The maximum and minimum values of (the lag time between the OCTSS and the BGC) in our experiments were 15 and 46 min, respectively; the mean value was 33 min. When compared with group A, however, the in group B was 8 min shorter on average, and 5 min shorter in group C. This is mainly because the OCT signal slopes in groups B and C were calculated in the lower dermis region where the glucose level in interstitial fluid more closely follows that in veins.
The results of our studies performed on healthy volunteers showed that there is a good correlation between changes in the OCTSS and actual blood glucose concentration in normal subjects during an OGTT, which is in agreement with previous studies. In addition, if the detected area of the human skin is properly treated with OCAs, the correlation would be improved significantly. To discuss the effects of skin optical clearing in this trial, comparisons were performed between different groups of experiments. Among the four kinds of OCAs we used in the experiments, glycerol solute is the best enhancer of noninvasive blood glucose monitoring using OCT. When 50% glycerol is applied onto the human skin topically, the correlation coefficient between the OCTSS and BGC is improved by 7.1% on average, the values become much smaller, and the lag time between changes in the OCTSS and BGC is cut short by 8 min on average. OCAs increase the transparency of superficial skin tissues and detecting light permeates deeper into the skin. Thus, the depth of imaging is significantly improved.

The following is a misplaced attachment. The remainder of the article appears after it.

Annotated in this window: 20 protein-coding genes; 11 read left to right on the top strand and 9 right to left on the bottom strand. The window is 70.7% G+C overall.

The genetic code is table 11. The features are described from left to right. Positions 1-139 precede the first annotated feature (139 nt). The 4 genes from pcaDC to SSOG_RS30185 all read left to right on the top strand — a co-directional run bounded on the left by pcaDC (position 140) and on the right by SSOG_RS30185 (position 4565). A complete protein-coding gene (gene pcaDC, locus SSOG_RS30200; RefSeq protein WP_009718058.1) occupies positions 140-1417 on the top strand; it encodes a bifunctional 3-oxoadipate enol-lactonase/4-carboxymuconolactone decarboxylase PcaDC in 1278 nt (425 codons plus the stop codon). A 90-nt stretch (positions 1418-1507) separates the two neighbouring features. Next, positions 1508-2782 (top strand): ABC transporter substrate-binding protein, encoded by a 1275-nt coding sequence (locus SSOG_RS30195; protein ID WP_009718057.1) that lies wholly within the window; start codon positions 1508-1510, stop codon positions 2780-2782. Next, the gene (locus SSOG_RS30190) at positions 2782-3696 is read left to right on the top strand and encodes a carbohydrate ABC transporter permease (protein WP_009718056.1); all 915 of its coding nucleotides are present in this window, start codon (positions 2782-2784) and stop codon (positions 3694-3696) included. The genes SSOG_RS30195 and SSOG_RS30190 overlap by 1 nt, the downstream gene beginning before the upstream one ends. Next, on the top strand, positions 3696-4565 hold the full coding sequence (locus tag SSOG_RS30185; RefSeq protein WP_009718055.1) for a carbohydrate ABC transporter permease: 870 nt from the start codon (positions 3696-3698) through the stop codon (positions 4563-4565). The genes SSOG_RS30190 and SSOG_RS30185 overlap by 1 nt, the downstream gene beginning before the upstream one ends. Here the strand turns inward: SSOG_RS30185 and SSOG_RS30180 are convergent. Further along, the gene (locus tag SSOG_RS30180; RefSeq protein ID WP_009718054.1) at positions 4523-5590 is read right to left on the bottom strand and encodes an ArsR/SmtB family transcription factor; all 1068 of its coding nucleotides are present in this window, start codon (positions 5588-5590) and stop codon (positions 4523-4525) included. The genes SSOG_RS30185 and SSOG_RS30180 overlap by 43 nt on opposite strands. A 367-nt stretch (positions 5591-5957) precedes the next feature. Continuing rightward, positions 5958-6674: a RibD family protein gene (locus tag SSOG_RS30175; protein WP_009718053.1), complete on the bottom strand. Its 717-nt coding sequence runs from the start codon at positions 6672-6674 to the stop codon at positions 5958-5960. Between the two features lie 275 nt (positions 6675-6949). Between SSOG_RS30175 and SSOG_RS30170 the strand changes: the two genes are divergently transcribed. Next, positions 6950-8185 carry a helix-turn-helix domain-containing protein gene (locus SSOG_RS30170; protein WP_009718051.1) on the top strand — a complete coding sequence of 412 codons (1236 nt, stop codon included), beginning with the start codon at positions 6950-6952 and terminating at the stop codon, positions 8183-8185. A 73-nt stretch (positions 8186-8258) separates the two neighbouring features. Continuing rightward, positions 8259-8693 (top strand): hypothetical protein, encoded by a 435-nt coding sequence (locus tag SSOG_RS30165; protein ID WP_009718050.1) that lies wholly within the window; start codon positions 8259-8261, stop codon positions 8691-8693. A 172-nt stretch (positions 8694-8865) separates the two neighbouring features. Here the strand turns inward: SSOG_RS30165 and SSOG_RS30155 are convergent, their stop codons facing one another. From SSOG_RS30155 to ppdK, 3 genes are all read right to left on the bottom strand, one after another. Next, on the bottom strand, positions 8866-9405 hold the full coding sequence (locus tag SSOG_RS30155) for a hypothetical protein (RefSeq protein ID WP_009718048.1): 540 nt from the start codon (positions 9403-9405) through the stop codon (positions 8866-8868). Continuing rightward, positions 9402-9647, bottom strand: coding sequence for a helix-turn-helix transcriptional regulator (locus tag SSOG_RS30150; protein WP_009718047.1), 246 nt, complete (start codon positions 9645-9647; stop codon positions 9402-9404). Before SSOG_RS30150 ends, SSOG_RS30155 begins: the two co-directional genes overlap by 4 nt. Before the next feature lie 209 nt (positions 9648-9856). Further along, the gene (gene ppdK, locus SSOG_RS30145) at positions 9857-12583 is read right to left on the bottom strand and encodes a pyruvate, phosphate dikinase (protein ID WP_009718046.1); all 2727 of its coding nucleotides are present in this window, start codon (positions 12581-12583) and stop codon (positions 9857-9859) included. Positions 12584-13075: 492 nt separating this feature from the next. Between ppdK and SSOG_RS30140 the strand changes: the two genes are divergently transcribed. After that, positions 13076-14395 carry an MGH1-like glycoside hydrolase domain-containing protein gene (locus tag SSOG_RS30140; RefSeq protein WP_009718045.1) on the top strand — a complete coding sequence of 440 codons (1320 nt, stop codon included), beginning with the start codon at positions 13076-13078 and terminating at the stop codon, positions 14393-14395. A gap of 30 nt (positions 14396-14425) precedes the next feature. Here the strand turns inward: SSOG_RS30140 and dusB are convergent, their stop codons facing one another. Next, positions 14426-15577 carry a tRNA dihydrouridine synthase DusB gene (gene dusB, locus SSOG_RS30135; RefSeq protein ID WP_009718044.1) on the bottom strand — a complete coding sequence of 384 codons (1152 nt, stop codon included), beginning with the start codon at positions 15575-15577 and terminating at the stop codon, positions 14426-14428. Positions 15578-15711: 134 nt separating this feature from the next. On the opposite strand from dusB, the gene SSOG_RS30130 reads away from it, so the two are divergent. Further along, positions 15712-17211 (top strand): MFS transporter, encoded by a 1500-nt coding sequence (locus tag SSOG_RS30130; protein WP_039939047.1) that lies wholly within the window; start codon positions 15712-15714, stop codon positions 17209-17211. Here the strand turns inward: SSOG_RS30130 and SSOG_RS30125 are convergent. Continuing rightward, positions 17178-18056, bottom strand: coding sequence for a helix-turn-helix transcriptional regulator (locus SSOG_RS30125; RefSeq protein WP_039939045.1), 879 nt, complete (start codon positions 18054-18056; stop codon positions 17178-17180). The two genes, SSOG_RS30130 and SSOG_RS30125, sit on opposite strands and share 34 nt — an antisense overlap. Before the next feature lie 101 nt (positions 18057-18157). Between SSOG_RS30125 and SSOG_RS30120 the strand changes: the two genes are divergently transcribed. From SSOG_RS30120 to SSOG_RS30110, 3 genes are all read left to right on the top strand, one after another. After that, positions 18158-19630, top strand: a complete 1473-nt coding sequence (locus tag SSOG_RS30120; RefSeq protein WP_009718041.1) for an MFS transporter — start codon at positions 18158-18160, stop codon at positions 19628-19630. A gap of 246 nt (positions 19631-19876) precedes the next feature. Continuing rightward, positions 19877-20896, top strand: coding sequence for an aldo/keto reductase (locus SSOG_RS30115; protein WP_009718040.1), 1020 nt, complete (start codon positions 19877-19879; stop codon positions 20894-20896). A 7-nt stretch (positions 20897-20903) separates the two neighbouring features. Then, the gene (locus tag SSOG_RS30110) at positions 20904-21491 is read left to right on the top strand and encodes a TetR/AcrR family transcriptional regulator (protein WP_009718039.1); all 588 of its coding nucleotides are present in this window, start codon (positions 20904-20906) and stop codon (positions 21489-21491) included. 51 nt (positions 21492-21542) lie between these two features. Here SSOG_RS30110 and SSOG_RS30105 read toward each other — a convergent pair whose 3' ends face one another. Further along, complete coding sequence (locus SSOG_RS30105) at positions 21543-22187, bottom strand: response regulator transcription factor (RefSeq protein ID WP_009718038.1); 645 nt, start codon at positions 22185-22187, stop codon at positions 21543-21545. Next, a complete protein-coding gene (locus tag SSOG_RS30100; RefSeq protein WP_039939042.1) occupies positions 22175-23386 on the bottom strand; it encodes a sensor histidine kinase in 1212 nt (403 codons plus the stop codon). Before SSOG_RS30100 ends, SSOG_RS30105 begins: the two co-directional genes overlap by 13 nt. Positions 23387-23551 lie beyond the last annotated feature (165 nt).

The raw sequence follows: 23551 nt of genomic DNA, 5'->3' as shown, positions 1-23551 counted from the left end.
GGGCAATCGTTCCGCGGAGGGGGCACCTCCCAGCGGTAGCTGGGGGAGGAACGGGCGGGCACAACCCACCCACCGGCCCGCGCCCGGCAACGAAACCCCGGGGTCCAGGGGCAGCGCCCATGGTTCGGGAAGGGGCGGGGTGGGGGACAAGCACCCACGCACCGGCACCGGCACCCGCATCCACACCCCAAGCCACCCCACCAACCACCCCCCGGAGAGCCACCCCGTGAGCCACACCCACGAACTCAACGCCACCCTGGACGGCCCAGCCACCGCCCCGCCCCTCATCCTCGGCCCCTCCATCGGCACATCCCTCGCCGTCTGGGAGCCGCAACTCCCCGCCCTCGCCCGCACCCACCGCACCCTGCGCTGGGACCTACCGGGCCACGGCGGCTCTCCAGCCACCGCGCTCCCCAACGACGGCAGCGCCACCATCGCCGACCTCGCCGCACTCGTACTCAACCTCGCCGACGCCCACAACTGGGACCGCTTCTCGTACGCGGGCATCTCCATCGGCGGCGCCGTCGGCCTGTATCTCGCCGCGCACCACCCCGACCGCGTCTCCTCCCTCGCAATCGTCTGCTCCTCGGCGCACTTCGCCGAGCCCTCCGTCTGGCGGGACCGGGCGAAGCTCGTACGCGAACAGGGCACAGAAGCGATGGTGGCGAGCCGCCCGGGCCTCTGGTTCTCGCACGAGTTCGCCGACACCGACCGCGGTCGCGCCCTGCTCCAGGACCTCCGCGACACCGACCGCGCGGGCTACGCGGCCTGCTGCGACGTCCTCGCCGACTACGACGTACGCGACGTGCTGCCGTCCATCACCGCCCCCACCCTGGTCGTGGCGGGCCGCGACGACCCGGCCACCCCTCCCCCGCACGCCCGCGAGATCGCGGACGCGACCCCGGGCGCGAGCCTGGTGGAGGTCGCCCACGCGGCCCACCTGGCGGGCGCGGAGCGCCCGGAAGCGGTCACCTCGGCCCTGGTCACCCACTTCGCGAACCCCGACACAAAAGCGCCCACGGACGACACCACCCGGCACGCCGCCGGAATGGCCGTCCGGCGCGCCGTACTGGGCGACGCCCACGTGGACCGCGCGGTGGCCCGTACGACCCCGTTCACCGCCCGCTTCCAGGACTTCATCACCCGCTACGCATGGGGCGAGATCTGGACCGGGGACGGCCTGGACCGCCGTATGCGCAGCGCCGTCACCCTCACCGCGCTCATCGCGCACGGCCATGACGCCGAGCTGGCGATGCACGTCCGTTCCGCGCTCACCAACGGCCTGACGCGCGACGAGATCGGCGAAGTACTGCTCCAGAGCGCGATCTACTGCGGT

Without OGTT, we could hardly find good correlation between the OCTSS and BGC. In the groups where there was no glucose uptake, the BGC kept to low levels and underwent tiny fluctuations, making less impact on the OCT signal.
During the measurements, the room temperature was maintained at 25°C. As normal temperature fluctuations of the skin () do not change the OCT signal slope,27 fluctuation of data points obtained in our experiments are mostly caused by motion artifacts and tissue inheterogeneity.
Our further studies will focus on finding out the detailed mechanism of the results of this study and more effective methods improving the accuracy and sensitivity of noninvasive blood glucose monitoring, especially when the BGC are at a low level or undergo tiny fluctuations.
This research is supported by the National Natural Science Foundation of China (60678050).